Thursday, September 19, 2013

September Lilacs

 I was a little disappointed this spring when our lilac bush out back barely bloomed. It got a few blossoms here and there but it was all in all pretty sad compared to the Minnesota lilac bushes I'm used to seeing. Since it was our first spring here I wasn't sure what to expect but I thought maybe this was just another plant not really cut out for cool Alaskan weather.

About a week ago, I noticed that the lilac tree had a few blossoms on it. What a sweet, unexpected surprise! Now it's blooming like crazy and oddly enough fall colors are in full swing as well. I like this photo because it shows a lilac bloom with the brown and yellow leaves on the very same tree. It's unusual but I'll take it as one last sweet reminder of warm weather before winter sets in.

I ran across a recipe for lilac scones over at Kitchen Vignettes recently. Though all the blooms hadn't opened fully, C.O. and I decided to harvest a cup full of lilacs to try out this recipe. Since it had frosted the night before we were nervous the flowers wouldn't last another day. Turns out we were wrong. It's three days later and the lilac bush looks prettier than ever. 

I'm curious what will happen next year with my seasonally confused lilac bush.


Monday, September 2, 2013

Whittier is a Little Weird

This spring C.O. found a job working for a fish processing plant in Kenai. Summer is a time of abundant fish around here so the plant operates around the clock. Which meant C.O. had to work a crazy amount of hours. Honestly, we hardly saw him this summer. He worked 7 days a week, 12-16 hour days.

A few times, C.O. even had to travel for work. His skills were needed on a boat anchored near Whittier, about a two and a half hour drive from Soldotna. Before his second trip to Whittier, I figured we would drive him down so we could spend at least a couple hours together as a family. It also gave the kids and I a chance to explore a new part of Alaska.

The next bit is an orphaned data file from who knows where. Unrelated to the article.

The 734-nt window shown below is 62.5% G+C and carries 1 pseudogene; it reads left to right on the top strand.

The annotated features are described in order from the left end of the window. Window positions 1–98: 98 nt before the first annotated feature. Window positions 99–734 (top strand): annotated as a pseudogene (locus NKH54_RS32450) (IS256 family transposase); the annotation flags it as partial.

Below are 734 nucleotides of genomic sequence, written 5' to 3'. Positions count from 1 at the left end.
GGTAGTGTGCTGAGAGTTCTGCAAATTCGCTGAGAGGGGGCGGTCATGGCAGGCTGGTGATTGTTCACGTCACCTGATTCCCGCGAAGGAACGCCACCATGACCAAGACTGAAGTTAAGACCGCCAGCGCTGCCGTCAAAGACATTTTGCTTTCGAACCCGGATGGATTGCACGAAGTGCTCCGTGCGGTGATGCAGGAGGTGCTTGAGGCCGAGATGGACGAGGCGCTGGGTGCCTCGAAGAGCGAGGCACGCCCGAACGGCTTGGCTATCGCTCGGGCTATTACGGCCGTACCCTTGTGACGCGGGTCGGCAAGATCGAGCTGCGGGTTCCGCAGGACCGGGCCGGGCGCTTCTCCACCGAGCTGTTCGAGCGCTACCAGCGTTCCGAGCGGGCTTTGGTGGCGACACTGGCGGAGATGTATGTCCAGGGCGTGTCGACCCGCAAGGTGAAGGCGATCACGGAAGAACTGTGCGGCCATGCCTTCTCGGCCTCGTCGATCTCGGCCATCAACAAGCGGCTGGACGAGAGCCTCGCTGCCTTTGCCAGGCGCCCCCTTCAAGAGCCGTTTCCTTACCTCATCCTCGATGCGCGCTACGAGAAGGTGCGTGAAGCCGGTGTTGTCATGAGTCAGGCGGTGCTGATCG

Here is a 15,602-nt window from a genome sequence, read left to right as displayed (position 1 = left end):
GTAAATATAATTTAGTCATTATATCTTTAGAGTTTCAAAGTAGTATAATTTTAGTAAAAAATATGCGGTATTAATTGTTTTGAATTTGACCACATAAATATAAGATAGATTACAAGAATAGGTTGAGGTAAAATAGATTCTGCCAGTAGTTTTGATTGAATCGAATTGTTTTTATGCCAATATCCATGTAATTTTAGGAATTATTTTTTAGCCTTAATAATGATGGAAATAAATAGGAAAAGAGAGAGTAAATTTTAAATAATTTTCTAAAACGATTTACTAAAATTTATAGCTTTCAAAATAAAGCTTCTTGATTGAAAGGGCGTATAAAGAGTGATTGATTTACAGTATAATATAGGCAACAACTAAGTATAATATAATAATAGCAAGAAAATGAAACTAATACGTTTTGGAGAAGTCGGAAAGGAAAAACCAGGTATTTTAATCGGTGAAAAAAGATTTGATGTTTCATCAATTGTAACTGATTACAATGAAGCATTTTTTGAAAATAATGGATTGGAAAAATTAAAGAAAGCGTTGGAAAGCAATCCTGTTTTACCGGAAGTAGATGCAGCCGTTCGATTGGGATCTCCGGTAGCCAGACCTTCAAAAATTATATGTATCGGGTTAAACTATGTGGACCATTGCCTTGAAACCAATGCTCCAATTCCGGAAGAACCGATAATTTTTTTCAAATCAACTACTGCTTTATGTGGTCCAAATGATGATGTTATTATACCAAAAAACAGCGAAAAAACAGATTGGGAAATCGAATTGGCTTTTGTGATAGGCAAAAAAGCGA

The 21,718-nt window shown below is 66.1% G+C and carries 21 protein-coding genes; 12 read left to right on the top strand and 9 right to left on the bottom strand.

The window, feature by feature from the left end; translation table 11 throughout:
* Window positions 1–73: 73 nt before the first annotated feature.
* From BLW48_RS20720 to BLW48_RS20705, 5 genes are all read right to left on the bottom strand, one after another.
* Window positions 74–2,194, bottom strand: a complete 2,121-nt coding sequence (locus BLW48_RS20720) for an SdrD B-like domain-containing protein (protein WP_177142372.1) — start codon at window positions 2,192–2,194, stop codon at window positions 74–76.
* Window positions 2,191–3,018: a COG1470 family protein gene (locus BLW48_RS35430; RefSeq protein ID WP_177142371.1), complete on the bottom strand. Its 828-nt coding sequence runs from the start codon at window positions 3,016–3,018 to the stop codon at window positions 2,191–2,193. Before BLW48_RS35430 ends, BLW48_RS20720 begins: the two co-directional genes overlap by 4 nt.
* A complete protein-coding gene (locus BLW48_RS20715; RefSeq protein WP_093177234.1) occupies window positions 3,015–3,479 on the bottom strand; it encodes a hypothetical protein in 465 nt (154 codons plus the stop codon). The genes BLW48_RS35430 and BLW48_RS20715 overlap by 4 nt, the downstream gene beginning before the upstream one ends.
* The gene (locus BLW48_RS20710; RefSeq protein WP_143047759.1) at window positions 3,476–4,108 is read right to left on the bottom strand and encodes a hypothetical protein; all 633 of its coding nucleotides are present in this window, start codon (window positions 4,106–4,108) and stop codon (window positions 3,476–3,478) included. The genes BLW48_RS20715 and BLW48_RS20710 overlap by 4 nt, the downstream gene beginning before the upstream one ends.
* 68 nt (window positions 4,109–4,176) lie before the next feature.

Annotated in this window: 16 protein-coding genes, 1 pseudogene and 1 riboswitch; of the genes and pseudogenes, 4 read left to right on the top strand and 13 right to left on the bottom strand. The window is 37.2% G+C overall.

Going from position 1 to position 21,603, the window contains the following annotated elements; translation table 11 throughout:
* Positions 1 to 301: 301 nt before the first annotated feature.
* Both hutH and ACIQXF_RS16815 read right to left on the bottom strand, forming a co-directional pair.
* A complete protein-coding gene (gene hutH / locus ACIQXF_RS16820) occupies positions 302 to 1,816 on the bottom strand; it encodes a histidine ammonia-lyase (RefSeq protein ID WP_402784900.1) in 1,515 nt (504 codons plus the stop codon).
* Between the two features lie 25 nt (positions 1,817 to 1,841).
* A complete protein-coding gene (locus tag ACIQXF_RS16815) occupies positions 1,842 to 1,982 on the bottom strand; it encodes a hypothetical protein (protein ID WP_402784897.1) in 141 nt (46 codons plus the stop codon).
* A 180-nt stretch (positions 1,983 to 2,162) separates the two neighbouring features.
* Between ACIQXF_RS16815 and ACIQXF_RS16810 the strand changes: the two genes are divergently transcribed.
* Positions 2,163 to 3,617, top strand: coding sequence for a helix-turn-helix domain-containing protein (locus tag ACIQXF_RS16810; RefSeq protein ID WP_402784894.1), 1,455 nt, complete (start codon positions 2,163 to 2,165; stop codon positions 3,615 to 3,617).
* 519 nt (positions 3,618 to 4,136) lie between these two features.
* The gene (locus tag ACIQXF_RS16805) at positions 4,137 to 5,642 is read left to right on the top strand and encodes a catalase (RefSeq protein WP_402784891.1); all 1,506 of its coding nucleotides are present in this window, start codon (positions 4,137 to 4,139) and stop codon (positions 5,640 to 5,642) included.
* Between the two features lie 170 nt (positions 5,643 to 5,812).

I hate to be so blunt and possibly offensive to the residents of Whittier, but it's true, this town is just plain weird. There's a book about Whittier that calls it "the strangest town in Alaska." So, it's not just me folks.

The first odd thing about Whittier is the tunnel. The only road to Whittier passes through a two mile long tunnel which is wide enough for a single lane of traffic. People plan their comings and goings based on the time traffic is scheduled to go their direction. Before the year 2000, travelers had to drive their car on a train that would then bring vehicles through the tunnel. So, it's a little more convenient today than it was 13 years ago.

The Rudstrom station wagon waiting to drive through the second longest tunnel in North America.

Glaciers peek out along the highway as you drive toward Whittier. 
This one can be seen as you wait to enter the tunnel.

We made a big deal to the kids about how an entire mountain was over our head as we were driving along.

As soon as we arrived in town we drove straight to the docks to drop C.O. off. C.O. boarded the tender that took him two hours beyond Whittier to the Portage Bay, the barge in need of some repairs.

Now the kids and I were on our own . . . again . . . like it was nearly every single day this summer. (Can you tell yet that I was weary of C.O.'s work schedule?)

We walked around the tiny town to see what Whittier had to offer. It's a small place, a half a day is all you need to see it all, unless you sign up for a cruise or kayak tour of the harbor. Other than the scenery being spectacular, Whittier also has an interesting history with it's roll in WWII. If you care to read more about go here and here.

The strangest thing about this fishing town is that 90% of the population lives in one apartment building. That's right, this building houses the police officer, the drug dealer, the mayor, the school teachers, the preacher, and most everyone else. I thought the dynamics of a small village could be tough. Imagine living here.

Whittier is only a couple hour drive from Anchorage so quite  a few people come down to do some fishing and tour buses stop in daily during the summer months.

After one night in town, it was back through the tunnel to start the drive home. A day later C.O. was able to catch a ride with in a semi-truck full of fish totes back to the plant in Kenai.

Now that summer is done, he's working a regular schedule and we're very happy to have him back.